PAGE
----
Where to Place Your Your Trade Show Booth for Maximum Exposure
Question: Are there any guidelines as to where we place our trade show exhibit graphics?
Answer: There are a couple basic “rules” that we advise our clients on. Well, not really rules, but a backwall graphic will typically go at the back of the booth, so I guess you could violate that “rule” if you want to, but it isn’t too likely you’ll get any visitors because it’ll be blocking the entrance to the booth!
Our advice is to use some type of sign on the edge of the aisles inviting people to come into your booth for a drawing or something free. “Free” is still a word that works wonders in getting people to give you their name and email address and/or phone number. Drawings, of course, are a chance at getting something free as well, and trade show attendees will fill out drawings prodigiously if you’re offering something of value, even if it’s not what you typically sell. If you’re giving away a brand new car, for instance, even I will stop and give you my information.
There are a few types of signs that can be used on the “front lines” of your trade show booth. An easel with a sign board is an attractive option, especially if the trade show is in the town your business resides in. You can always throw a three foot by four foot EPVC sign or two in your van to take to the show after you’ve picked it up at a local sign shop or digital print shop.
However, if you’re not in your town, it can be a hassle to find someone in the online phone directories in the town where the trade show is taking place. If you have no recommendations, how will you know if they can do a good job when you call a random sign shop in Tucson or Tukwila?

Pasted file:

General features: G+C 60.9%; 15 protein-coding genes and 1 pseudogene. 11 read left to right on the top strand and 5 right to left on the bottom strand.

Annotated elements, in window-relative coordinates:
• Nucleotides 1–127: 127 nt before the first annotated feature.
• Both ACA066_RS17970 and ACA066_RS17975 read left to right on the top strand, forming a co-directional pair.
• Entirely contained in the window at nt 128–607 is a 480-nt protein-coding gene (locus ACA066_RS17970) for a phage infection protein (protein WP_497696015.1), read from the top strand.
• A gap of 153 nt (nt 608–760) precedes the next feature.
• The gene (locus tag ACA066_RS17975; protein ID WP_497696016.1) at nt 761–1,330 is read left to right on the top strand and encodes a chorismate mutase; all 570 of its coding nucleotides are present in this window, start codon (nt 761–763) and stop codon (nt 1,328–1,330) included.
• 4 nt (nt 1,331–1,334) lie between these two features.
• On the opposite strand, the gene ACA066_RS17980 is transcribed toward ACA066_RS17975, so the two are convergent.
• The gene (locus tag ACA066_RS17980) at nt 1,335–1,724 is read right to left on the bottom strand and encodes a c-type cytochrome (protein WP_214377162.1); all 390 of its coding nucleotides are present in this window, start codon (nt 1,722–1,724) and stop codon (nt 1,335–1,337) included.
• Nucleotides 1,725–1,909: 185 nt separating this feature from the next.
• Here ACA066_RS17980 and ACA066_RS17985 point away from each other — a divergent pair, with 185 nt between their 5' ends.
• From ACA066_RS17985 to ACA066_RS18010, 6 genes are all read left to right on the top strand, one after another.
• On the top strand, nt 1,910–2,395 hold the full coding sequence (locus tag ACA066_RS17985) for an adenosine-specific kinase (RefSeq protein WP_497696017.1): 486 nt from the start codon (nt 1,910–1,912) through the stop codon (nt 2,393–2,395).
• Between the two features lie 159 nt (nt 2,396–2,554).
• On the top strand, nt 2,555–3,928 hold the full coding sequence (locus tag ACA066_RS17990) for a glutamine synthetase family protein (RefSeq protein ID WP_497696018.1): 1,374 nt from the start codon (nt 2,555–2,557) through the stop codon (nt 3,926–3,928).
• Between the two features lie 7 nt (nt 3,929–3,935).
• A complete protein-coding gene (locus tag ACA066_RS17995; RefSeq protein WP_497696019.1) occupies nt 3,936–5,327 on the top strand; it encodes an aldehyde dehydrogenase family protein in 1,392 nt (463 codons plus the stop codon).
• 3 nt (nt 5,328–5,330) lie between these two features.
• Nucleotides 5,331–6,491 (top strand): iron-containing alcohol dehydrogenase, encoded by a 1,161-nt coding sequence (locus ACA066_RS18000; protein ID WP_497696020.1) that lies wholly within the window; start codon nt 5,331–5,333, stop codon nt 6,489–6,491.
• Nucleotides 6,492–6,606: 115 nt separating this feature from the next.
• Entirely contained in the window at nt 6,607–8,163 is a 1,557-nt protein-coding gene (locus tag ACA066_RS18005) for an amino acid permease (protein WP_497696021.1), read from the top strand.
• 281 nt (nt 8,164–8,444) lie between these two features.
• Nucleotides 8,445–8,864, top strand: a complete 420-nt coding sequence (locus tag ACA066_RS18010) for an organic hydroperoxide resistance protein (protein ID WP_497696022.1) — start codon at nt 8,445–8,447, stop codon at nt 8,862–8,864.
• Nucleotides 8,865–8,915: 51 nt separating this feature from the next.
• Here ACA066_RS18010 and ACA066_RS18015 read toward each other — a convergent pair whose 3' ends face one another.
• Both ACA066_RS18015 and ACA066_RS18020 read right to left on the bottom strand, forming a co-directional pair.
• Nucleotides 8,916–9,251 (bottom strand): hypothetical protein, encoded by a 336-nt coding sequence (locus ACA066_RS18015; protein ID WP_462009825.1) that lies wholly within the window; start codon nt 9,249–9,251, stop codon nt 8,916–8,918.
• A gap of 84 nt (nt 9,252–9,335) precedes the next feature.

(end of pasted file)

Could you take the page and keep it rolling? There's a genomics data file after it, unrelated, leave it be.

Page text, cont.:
So, I would recommend a sign that can break down more easily, or rather, a banner. You can purchase an X-banner stand at many sign and print shops around the country, and if you know your vendor, you should be able to switch out your graphics whenever you want something new on your banners. An X-banner stand works with tension, and sort of looks like a couple of bows, crossed against each other and pulled taut by a banner that is also pulled taut due to the tension of the X-stand. These banners can be vinyl or dye sublimation printed fabric graphics, and they are quite cost effective.
Another options is the roll up banner stand, alternatively known as a pull up banner stand or a retractable banner stand. This is my personal favorite as they are super fast to pull out of a fabric bag that comes with the stands, put the poles together, and pull the banner out of the cartridge, kind of like a window blind, and ¡voila!, you have a great looking banner (assuming you have a decent graphic designer).
You can find more details about X-banner stands, roll up banners stands, and the like in here.
Materials that can be used in banner stands are no-curl vinyl, durable paper, and polyester dye sublimated printed fabric banners. As you’ll know if you’ve read many of my articles, my favorite banner material, hands down, is the fabric banner. When printed using dye sublimation, fabric banners have a continuous tone that is almost, if not exactly, like a photograph. The heat plus pressure method of transferring the image from a specialized printed paper creates, from a dried, originally liquid ink, a gas, which, when pressurized actually becomes part of the actual polyester fabric. It is not just a surface print.
Other booth accoutrements often include tables along the aisle or possibly along the sides of the booth, or both. Most exhibitors will use table runners as a dual purpose display and sometimes to hide boxes of literature sitting under the tables, or merchandise, or whatever.
Merchandising shelving is also a possibility within a booth, though typically it will be set back into the booth somewhat to prevent sticky fingers from pilfering your goods without paying. These can also have graphic elements behind the products if you choose to go that route.